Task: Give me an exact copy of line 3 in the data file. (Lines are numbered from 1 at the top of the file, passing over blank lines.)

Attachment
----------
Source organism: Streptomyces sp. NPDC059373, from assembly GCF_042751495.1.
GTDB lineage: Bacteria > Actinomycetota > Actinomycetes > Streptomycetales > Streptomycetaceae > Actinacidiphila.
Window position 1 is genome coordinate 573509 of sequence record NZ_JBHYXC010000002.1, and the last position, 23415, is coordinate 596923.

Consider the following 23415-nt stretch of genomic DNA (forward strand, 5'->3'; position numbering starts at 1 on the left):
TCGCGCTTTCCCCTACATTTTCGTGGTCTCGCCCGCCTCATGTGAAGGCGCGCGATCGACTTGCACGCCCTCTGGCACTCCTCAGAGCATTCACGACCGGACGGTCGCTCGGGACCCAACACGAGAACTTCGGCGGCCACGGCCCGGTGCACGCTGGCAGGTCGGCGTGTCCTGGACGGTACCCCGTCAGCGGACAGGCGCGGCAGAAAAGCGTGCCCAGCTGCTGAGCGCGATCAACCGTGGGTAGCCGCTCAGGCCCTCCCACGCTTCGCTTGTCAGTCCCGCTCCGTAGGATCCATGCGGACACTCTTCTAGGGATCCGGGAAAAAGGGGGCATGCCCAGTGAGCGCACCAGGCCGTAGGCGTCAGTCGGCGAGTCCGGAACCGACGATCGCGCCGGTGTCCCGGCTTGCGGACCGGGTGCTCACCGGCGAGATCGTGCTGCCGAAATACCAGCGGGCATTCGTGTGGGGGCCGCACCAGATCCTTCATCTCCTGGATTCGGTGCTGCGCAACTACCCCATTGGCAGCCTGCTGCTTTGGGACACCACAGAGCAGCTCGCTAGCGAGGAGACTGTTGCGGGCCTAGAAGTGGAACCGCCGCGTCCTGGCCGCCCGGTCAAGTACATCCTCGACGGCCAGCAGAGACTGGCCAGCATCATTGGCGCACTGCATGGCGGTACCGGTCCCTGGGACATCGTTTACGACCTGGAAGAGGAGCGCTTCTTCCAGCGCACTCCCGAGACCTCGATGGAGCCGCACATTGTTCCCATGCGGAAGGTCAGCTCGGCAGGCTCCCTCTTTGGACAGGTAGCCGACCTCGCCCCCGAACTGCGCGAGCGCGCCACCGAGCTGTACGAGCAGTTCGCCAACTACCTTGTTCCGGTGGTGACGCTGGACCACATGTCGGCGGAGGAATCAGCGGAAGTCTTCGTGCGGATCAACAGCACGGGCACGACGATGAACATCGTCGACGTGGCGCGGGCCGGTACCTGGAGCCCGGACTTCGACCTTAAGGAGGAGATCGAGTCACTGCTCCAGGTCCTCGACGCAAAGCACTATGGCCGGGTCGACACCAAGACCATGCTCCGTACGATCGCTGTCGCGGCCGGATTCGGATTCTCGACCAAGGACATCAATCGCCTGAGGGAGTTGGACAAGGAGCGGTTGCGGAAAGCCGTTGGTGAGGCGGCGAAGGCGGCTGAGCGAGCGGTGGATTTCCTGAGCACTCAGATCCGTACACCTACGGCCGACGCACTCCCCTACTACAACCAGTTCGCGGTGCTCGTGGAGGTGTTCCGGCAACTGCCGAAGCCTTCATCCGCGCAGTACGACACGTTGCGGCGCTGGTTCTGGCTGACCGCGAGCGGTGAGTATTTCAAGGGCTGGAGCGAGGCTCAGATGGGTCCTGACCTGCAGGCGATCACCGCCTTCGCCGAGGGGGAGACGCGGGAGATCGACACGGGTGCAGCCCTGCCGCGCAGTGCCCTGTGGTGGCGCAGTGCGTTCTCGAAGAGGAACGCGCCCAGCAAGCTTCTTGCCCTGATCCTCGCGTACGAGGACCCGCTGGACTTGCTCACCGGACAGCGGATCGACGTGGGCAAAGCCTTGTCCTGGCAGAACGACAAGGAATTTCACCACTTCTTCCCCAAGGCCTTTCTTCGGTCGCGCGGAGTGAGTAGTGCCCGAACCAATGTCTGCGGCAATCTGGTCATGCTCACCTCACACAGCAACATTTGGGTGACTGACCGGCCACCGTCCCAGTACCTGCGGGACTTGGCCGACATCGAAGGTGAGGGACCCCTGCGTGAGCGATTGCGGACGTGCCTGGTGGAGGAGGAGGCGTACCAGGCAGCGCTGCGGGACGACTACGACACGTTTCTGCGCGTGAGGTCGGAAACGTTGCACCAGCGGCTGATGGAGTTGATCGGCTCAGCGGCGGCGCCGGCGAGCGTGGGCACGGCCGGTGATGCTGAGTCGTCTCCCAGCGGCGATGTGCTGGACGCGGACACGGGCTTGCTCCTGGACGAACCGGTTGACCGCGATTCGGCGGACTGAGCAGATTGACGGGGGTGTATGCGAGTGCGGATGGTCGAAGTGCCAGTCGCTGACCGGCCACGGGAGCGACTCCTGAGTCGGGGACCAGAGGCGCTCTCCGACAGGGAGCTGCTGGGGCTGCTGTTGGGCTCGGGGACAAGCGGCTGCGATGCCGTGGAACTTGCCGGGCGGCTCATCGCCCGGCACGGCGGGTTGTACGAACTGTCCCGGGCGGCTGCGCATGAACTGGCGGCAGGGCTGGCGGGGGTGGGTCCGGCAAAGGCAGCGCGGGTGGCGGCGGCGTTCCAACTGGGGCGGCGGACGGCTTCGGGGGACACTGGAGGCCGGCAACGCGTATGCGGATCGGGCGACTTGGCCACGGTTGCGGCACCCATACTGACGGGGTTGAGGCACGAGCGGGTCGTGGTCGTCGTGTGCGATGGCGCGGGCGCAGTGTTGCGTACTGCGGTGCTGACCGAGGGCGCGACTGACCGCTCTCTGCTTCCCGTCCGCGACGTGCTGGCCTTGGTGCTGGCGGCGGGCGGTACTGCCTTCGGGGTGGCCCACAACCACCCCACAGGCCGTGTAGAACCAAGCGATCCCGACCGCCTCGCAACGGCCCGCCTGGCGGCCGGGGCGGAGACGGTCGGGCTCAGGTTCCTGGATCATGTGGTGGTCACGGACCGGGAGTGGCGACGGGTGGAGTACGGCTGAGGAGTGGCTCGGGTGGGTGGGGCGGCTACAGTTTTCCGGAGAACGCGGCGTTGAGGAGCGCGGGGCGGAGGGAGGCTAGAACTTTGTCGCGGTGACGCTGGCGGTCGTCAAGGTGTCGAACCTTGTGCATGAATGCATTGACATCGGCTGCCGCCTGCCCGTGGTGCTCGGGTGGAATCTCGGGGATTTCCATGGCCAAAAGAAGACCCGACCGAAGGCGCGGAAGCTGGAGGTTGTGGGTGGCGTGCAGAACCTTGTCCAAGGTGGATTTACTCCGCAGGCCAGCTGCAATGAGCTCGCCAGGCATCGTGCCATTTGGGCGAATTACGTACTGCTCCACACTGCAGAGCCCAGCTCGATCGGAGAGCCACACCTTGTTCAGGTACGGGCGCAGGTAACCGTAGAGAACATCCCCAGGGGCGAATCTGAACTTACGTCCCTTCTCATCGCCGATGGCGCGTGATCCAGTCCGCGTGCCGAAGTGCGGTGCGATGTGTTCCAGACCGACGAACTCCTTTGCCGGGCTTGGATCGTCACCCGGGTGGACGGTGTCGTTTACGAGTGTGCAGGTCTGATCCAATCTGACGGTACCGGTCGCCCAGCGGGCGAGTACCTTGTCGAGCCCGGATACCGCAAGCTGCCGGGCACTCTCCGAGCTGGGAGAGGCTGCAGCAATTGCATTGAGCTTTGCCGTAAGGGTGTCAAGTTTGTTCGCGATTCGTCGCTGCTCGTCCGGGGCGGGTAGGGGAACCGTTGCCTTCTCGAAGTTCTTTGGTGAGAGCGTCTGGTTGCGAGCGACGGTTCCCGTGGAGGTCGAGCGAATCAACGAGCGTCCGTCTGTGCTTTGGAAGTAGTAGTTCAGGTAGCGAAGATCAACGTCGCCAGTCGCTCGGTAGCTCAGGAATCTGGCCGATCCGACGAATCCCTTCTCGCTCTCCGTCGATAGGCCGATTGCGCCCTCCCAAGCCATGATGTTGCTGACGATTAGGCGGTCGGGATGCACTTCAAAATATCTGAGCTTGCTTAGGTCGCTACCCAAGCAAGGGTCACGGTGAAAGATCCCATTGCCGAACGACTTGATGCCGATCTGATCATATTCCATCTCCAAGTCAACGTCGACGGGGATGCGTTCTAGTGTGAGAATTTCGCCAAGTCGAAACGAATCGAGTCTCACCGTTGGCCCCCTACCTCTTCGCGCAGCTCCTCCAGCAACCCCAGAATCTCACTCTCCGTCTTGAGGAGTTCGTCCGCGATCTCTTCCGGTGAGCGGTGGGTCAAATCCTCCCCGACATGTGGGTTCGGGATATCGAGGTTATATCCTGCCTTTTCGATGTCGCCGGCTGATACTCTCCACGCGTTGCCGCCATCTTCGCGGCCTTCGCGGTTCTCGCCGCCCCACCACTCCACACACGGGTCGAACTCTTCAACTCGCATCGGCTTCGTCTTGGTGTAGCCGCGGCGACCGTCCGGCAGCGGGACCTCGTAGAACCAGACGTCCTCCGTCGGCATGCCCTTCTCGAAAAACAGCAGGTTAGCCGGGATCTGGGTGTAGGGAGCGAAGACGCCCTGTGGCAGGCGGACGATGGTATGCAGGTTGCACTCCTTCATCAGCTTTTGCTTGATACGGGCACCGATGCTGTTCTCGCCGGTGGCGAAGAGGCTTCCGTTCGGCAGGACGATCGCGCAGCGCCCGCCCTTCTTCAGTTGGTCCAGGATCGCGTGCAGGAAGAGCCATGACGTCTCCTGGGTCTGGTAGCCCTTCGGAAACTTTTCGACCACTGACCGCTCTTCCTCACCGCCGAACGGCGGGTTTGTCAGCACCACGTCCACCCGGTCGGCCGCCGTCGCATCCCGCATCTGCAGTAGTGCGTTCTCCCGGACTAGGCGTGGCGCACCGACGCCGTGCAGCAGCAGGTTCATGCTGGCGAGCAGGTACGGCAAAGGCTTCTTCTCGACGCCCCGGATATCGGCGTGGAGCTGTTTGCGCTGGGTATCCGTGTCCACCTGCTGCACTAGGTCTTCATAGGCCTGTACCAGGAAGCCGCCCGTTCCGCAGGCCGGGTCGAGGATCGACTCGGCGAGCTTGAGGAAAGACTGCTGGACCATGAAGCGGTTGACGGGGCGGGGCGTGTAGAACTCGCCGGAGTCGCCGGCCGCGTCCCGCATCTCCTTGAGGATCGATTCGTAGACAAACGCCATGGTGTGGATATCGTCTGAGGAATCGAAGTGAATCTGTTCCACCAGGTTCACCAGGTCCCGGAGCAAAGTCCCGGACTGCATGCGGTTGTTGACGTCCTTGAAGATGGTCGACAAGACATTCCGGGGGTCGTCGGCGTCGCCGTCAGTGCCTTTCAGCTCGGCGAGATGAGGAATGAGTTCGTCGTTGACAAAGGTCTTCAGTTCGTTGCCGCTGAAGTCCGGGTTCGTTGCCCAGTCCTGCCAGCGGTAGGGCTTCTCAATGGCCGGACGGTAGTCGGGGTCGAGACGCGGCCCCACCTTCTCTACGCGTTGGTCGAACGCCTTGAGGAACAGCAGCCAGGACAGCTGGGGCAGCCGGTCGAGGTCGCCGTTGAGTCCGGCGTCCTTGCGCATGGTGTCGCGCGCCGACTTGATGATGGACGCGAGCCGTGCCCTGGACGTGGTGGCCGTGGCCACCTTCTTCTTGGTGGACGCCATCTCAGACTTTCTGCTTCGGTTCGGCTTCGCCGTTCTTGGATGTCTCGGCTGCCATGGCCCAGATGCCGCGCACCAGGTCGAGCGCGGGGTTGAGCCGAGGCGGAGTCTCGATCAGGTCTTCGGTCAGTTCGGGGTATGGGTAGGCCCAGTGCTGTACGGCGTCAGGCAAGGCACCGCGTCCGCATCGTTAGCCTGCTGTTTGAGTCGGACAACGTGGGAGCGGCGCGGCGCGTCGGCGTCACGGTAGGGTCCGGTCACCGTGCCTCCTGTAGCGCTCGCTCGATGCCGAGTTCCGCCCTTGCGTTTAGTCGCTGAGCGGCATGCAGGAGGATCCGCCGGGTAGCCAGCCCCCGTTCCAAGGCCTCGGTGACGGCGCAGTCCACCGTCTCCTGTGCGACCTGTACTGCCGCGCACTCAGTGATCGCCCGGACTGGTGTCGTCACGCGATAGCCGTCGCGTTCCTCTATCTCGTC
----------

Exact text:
Window position 1 is genome coordinate 573509 of sequence record NZ_JBHYXC010000002.1, and the last position, 23415, is coordinate 596923.